Lung Cancer

Second-Line Treatment with Ramucirumab and Chemotherapy Lengthens Lives of Patients with NSCLC

ASCO Annual Meeting
May 31, 2014

Results from a new study show that combining the targeted therapy ramucirumab (Cyramza) with standard chemotherapy lengthens the lives of patients with non-small cell lung cancer (NSCLC). Targeted therapy is a treatment that targets the cancer’s specific genes, proteins, or the tissue environment that contributes to cancer growth and survival. Specifically, ramucirumab targets a protein called VEGF receptor 2, blocking the growth of new blood vessels in the tumor that are needed for the tumor to grow and spread.

Early Results Suggest New EGFR Targeted Therapy Shrinks Worsening Lung Cancers with Fewer Side Effects

ASCO Annual Meeting
May 14, 2014

In a recent phase I clinical trial, about 50% of patients receiving a new targeted therapy for worsening non-small cell lung cancer (NSCLC) had the cancer shrink. Targeted therapy is a treatment that targets the cancer’s specific genes, proteins, or the tissue environment that contributes to cancer growth and survival. Specifically, this new targeted therapy, AZD9291, targets changes or mutations to the epidermal growth factor receptor (EGFR).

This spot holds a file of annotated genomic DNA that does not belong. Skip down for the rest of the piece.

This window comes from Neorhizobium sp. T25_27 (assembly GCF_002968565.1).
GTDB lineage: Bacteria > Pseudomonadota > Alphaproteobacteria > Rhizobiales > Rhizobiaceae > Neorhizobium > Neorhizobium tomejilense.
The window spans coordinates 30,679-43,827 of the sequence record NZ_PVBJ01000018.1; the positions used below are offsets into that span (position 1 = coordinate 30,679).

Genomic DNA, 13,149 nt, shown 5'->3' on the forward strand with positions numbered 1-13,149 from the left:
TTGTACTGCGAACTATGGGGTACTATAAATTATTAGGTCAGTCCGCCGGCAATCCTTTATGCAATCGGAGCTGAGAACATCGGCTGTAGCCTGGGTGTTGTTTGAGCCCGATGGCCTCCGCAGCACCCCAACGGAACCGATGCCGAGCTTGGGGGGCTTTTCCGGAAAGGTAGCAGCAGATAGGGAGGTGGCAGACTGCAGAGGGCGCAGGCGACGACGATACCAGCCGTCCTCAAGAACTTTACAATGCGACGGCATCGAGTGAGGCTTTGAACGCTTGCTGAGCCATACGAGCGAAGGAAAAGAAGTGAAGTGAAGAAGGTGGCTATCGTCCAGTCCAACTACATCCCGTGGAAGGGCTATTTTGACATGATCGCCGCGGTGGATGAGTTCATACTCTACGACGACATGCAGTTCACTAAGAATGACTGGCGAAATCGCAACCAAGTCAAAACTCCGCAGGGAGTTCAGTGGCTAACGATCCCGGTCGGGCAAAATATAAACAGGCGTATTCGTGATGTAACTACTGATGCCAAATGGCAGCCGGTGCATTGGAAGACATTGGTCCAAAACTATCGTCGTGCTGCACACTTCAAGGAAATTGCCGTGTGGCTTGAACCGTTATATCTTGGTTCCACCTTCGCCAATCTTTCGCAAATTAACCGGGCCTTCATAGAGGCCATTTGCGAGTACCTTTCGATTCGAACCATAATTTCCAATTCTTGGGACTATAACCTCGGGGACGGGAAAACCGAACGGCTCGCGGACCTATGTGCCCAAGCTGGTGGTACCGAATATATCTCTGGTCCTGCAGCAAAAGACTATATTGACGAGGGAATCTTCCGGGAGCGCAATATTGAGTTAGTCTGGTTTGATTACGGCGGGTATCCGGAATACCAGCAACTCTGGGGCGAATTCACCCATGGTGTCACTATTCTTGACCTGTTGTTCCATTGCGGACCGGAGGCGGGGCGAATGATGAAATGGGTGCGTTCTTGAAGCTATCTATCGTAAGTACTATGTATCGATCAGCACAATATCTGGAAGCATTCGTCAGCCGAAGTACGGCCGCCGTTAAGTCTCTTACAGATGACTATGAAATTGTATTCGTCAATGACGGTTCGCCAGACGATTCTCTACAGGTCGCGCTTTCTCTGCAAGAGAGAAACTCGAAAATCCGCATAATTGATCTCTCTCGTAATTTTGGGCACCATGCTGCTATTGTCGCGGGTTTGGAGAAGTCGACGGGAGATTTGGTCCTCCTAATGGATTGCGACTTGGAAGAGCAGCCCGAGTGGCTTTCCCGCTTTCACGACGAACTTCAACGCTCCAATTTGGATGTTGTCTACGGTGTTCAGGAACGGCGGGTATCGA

Patients with Lung Cancer Harboring a Rare HER2 Alteration May Benefit from anti-HER2 Therapy

JCO Research Round Up
April 22, 2013

New findings from a retrospective study suggest that targeted anti-HER2 therapy may slow disease progression in patients with advanced lung cancer who carry a specific alteration in HER2—a protein that controls cancer growth and spread, found on some cancer cells, such as breast, ovarian, and lung cancer cells.

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